Dave Melnick: Yeah. To ensure. Yeah. All that stuff. Yes, absolutely. So moving in the continuum. I mean, getting where we would want to be getting in if we have some time, I'll talk about at least my sense and our sense in our work around some of the remedies for this, the middle part of the continuum, if you if you're if we're moving our way towards the you know, up the continuum is trauma informed, and trauma informed is great. I'll define it very quickly. Many of your listeners know some of the standard classic definitions of trauma informed. But I do want to say that, that trauma informed is great. And it is a clinical model. It is a downstream model. It is really historically been focused on how do we help people that have been harmed. And that's important because I'm a therapist, and I'm a parent, and I'm a community member, and I'm a husband and I want to take care and help people that have been harmed. But more fundamentally, which we'll get to in a second, I want to prevent harm. trauma informed practices is generally a downstream model that is responsive to the terrible things that have already been perpetrated on our children, on our families on our community members. And so it's good. But it isn't preventative. And so the basic features of a trauma informed school and I hear a lot of people say I'm trauma informed, or we're trauma informed without being able to really define what that means. I'll give you a quick definition that is part ours in part coming from SAMSA.
Sucheta Kamath: Sorry, tell us what SAMSA is some people may not be familiar with it.
Dave Melnick: SAMSA is the substance abuse, mental health, the government agency that one of the government, US government agencies that oversees mental health and substance use treatment. So I'll give their classic example and I'll describe briefly what's good about it, what's problematic about it, but basically trauma informed as a clinical model. It in order to be trauma informed, you have to embrace the science of trauma of 20 years. ago we were talking about it as trauma theory today. It's trauma science. It is information that we know very clearly in terms of the impacts of trauma on individual bodies and our collective bodies, on cultures like you were saying such data. The third component is that that in order to be trauma informed, we begin to use universal concepts and universal language to describe more collectively, what we're seeing, instead of having various different opinions about why kids and why workforce are behaving and operating the way they are, we try to develop some common lens, not common style, we don't want to take people's style away, we want individual style, because there's beauty in that. And then the fourth component of trauma informed is a recognition that you cannot talk about trauma unless you're also talking about cultural trauma trans in your unless you're talking about racial trauma and class trauma and transphobia. And sexism, and genderism, and homophobia, and all the phobias are included in what is considered to be a trauma informed lens. And then there's the four R's. For words that start with a letter r, that is part of this SAMSA definition of what it means to be trauma informed, I think it's a really good start. And I'll I'll describe where I think it's a little bit short in pursuing where ultimately we want to go. So trauma informed by the classic definition, the first R is that, and you said it before is that we Realize how universal trauma is, it is, unfortunately, human experience. And that by realizing it, we understand that that we unfortunately, keep inventing ways to harm each other as a species. And that it is ubiquitous and universal. And that in order to be courageous in addressing it, we have to acknowledge how big it actually is, and how frequently we.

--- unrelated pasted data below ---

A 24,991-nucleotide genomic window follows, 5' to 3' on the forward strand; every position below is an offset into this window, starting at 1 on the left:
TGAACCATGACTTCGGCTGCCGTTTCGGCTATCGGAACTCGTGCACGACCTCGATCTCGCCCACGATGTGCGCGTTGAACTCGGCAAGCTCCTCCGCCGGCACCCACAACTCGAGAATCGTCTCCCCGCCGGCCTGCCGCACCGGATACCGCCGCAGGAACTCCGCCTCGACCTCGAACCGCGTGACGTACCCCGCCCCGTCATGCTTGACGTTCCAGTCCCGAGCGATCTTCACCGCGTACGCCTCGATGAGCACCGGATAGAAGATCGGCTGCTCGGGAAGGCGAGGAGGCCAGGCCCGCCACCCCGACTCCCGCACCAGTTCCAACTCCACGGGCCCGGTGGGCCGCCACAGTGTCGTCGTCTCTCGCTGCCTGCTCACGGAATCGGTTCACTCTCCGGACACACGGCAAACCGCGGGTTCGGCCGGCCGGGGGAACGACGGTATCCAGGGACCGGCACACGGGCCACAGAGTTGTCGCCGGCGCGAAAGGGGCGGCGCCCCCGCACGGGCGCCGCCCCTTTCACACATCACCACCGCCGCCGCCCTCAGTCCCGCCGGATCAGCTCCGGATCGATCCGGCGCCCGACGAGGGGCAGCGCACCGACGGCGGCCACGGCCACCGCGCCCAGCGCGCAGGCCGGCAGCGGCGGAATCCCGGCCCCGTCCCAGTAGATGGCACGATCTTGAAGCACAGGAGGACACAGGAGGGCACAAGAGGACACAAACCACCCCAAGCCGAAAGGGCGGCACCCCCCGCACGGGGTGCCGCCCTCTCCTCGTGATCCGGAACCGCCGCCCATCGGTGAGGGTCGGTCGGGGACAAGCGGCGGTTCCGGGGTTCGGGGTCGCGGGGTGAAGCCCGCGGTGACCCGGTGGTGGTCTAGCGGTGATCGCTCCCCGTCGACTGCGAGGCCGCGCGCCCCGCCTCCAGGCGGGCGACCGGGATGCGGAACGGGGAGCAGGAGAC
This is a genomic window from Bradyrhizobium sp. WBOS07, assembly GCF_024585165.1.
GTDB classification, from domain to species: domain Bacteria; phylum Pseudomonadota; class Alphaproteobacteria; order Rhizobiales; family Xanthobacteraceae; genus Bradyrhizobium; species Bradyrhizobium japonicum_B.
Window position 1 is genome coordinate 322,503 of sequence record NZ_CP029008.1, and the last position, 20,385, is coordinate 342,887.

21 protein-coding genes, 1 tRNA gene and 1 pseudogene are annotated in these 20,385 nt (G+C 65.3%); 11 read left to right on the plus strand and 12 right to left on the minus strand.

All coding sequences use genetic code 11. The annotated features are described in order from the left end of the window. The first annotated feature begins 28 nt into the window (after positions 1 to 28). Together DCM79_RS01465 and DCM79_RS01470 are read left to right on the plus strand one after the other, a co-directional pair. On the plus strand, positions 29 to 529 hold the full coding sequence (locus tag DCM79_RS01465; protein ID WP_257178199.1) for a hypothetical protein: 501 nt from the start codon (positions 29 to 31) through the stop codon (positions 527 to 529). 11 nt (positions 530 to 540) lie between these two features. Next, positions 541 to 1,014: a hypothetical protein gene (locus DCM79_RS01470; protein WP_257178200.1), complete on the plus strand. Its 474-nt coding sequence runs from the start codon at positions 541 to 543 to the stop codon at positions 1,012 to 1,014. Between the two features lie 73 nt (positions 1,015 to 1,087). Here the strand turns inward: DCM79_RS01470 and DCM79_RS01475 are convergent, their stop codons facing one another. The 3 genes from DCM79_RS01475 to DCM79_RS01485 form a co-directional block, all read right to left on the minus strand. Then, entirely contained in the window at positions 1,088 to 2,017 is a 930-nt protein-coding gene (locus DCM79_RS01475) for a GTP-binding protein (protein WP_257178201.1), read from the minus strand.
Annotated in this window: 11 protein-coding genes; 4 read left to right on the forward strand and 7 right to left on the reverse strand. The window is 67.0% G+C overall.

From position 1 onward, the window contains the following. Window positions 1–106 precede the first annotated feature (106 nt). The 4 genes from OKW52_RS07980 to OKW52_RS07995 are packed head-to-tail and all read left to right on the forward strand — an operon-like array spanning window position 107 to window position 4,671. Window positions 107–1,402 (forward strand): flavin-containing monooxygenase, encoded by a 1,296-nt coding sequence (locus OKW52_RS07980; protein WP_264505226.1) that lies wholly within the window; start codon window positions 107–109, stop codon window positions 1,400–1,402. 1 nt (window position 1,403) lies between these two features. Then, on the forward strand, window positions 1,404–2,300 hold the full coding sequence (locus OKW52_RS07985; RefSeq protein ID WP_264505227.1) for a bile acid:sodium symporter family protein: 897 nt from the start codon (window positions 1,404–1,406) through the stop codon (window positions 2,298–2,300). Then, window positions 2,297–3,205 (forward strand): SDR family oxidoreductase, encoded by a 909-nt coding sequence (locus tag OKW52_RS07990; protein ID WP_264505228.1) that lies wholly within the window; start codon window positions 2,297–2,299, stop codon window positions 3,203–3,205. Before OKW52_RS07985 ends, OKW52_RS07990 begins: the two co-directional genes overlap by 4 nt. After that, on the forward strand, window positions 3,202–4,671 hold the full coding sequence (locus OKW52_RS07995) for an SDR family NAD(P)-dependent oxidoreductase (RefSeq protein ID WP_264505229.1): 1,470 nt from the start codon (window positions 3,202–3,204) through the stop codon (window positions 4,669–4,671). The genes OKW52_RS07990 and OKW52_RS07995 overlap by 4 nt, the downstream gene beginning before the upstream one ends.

Sucheta Kamath: If I can just sorry, if I can just add one component that just strikes so deeply with me is what Kristin Neff, who is the guru of self compassion talks about you know that she has three steps to self compassion. You know, this, by definition is the warmth and understanding warmth, of being warm and understanding toward ourselves when we suffer, or feel inadequate, rather than fledgling ourselves with self criticism. But the second component of that after being warm and understanding towards ourselves is recognizing common humanity, that it is universal. And I think the the part that really, I think is so helpful, because I think there can be extreme sense of violence against an individual or trauma and harm, but there could be simply being excluded can also feel equally hurtful. And I think that includes everybody with this idea of the first art that you're talking about. Didn't mean to interrupt, but yeah, yeah.
Dave Melnick: In the absence of certain No, that's perfect. The absence of certain experiences and Sucheta I love just listened to you. Because one of the things that it sounds like you do, I'm just meeting you for the second or third time, you're very integrative of information from a variety of different people like you clearly listen, because you're you listen to people, because you're integrating ideas. That's part of really the pursuit of being trauma informed a trauma transformed is yeah, we borrow ideas, brilliance from a variety of different from philosophy and ecology, and sociology and mental health and occupational therapy, speech and language, that it is inherently integrative to be trauma informed to think in a variety of different ways. And I appreciate that, that you